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I also have the severe stunting/crinkling of new A. reineckii-leaves from time to time. If it grows in the shade (light limitation) or I limit phosphate it grows fine.

High PAR/PUR 10000K triphosphour bulbs that are heavy on the blue and red (Triton, Aquastar, Aquarelle etc) often seems to grow plants "too fast for calcium-uptake" with good N, P, K and CO2-levels, especially close to the light.

The same i true for apples - you must not ferilize apple trees with ammonium in sunny weather because calcium-uptake will not be sufficiently fast. The apples will get "bitter-pit". The fast nitrogen source will speed up the growth to fast for calcium uptake.

Calcium can only be taken up via diffusion, the plants doesn't go for Calcium actively as other nutrients. I have seen reports of greater success with A. reineckii with better circulation, which would be explained that the Calcium uptake is passive via diffusion.

I would love to see an A. reineckii grown under very intense 10K light fertilized with EI and insane amounts of CO2 in soft water with an inert substrate. (Calcium uptake is also in the root tips).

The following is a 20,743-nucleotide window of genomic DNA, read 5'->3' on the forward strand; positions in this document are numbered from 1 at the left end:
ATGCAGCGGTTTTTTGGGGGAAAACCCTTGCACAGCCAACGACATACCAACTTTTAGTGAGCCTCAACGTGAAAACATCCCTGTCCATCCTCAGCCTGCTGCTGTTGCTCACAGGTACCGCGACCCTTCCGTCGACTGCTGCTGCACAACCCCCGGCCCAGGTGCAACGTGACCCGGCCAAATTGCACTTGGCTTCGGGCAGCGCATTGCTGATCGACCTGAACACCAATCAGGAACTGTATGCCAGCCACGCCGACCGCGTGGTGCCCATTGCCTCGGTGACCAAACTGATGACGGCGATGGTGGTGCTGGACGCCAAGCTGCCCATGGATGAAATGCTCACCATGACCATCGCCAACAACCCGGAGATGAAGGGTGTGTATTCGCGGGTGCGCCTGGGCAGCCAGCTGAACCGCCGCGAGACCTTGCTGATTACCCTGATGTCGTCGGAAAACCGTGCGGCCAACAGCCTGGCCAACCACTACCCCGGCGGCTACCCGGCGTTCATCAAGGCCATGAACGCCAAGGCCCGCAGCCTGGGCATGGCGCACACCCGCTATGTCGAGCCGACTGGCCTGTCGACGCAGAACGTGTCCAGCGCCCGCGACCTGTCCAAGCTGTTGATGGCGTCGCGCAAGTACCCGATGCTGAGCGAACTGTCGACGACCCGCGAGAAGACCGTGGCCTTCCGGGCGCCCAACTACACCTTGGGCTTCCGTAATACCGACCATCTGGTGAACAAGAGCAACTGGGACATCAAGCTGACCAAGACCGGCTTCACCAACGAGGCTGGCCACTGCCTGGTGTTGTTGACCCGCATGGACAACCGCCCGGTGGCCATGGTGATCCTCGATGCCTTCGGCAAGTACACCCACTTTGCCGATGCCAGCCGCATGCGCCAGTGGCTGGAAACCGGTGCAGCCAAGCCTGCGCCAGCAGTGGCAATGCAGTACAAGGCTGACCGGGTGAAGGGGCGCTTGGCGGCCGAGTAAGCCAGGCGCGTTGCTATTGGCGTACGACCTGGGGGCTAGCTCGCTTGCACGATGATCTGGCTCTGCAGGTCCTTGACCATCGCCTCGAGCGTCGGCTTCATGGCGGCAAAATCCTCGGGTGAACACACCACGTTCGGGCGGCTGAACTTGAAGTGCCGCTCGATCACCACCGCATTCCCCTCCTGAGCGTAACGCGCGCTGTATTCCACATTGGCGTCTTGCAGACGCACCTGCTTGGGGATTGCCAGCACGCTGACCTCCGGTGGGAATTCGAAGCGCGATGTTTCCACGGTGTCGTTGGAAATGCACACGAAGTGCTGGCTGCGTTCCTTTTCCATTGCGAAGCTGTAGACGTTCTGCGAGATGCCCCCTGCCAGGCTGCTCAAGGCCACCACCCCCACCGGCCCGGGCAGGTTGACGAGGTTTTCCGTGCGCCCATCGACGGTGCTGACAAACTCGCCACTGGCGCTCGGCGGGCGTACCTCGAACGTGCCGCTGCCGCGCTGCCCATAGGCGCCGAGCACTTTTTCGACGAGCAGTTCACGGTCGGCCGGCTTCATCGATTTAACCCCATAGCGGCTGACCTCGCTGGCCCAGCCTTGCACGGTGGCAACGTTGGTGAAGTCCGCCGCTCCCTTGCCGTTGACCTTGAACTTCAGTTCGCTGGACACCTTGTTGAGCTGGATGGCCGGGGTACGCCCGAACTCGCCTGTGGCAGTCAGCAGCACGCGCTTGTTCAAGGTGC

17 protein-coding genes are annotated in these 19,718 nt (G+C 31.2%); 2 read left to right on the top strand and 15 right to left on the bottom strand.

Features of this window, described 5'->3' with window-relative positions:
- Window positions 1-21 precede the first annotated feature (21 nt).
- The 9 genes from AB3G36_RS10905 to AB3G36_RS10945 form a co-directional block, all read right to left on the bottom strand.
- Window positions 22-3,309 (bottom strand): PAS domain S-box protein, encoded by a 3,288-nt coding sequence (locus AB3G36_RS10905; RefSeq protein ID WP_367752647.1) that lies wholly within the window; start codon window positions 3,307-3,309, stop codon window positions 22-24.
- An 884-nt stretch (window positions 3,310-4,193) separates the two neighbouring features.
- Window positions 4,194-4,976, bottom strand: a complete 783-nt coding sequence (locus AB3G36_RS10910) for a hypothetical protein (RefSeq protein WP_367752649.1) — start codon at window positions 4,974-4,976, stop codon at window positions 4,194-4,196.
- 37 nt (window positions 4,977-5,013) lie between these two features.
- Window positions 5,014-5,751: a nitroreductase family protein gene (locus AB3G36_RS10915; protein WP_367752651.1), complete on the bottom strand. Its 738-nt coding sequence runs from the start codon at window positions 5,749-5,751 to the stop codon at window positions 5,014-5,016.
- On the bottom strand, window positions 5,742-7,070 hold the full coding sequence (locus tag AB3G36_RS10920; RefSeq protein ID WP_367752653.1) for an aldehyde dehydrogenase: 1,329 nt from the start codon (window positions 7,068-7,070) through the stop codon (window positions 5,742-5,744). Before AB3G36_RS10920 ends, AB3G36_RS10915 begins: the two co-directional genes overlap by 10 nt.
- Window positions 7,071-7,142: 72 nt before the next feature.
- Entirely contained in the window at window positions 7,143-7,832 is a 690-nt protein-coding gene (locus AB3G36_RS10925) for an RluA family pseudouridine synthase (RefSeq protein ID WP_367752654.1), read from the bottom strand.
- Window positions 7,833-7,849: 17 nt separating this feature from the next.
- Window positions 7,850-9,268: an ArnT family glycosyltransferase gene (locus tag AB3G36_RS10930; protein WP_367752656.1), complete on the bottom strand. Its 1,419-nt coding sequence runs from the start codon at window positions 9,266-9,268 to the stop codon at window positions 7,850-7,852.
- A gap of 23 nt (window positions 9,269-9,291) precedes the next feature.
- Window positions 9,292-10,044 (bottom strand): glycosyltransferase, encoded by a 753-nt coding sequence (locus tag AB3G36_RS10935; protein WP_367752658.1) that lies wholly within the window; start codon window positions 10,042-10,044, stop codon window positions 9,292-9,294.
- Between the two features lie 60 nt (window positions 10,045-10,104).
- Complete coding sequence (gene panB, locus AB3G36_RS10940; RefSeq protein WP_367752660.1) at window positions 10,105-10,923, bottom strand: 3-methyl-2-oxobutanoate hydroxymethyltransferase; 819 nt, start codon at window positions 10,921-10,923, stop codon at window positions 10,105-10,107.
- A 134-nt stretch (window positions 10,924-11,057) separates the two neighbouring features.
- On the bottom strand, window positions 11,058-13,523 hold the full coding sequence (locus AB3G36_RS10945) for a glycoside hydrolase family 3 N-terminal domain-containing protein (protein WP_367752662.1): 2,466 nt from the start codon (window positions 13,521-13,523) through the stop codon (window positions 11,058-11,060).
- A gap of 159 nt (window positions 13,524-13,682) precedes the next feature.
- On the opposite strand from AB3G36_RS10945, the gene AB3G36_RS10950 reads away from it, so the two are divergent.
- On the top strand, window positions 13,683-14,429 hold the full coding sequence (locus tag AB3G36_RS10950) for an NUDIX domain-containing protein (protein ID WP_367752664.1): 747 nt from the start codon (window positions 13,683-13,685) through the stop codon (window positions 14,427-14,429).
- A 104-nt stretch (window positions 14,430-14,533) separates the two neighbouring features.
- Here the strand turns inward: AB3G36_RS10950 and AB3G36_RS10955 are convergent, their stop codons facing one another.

A more lean approach like PPS would probably result in greater success, but that is not for me personally. I like EI and will go down with it. I will further seek the easy solution to this problem until I can do EI successfully without Ca-deficiencies and good unlimiting light/nutrient levels.

A good substrate instead of my inert gravel I would guess would help alot. Since ADA-substrates are to expensive to ship to Sweden my next setups will probably use Kitty-litter combined with Akadama... And really good circulation everywhere in the tank without dead spots...
 

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High Ca-concentration wouldn't do anything if you drive the growth rate faster than the plant can diffuse Ca in and transport it to the right place. Add a bunch of antagonistic relations between alkali elements and Aluminium and it seems Calcium is a quite tricky component when the plants are driven very hard.
 
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